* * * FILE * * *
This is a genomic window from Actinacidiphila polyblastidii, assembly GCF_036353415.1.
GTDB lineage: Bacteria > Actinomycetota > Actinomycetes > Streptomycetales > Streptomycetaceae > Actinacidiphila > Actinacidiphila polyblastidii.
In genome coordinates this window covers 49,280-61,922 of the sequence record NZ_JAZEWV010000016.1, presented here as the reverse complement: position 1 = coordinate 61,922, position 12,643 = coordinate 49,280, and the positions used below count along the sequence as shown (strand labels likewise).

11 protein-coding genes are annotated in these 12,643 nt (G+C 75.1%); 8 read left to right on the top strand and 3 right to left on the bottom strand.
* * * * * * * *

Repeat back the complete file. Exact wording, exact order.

This is a genomic window from Actinacidiphila polyblastidii, assembly GCF_036353415.1.
GTDB lineage: Bacteria > Actinomycetota > Actinomycetes > Streptomycetales > Streptomycetaceae > Actinacidiphila > Actinacidiphila polyblastidii.
In genome coordinates this window covers 49,280-61,922 of the sequence record NZ_JAZEWV010000016.1, presented here as the reverse complement: position 1 = coordinate 61,922, position 12,643 = coordinate 49,280, and the positions used below count along the sequence as shown (strand labels likewise).

11 protein-coding genes are annotated in these 12,643 nt (G+C 75.1%); 8 read left to right on the top strand and 3 right to left on the bottom strand.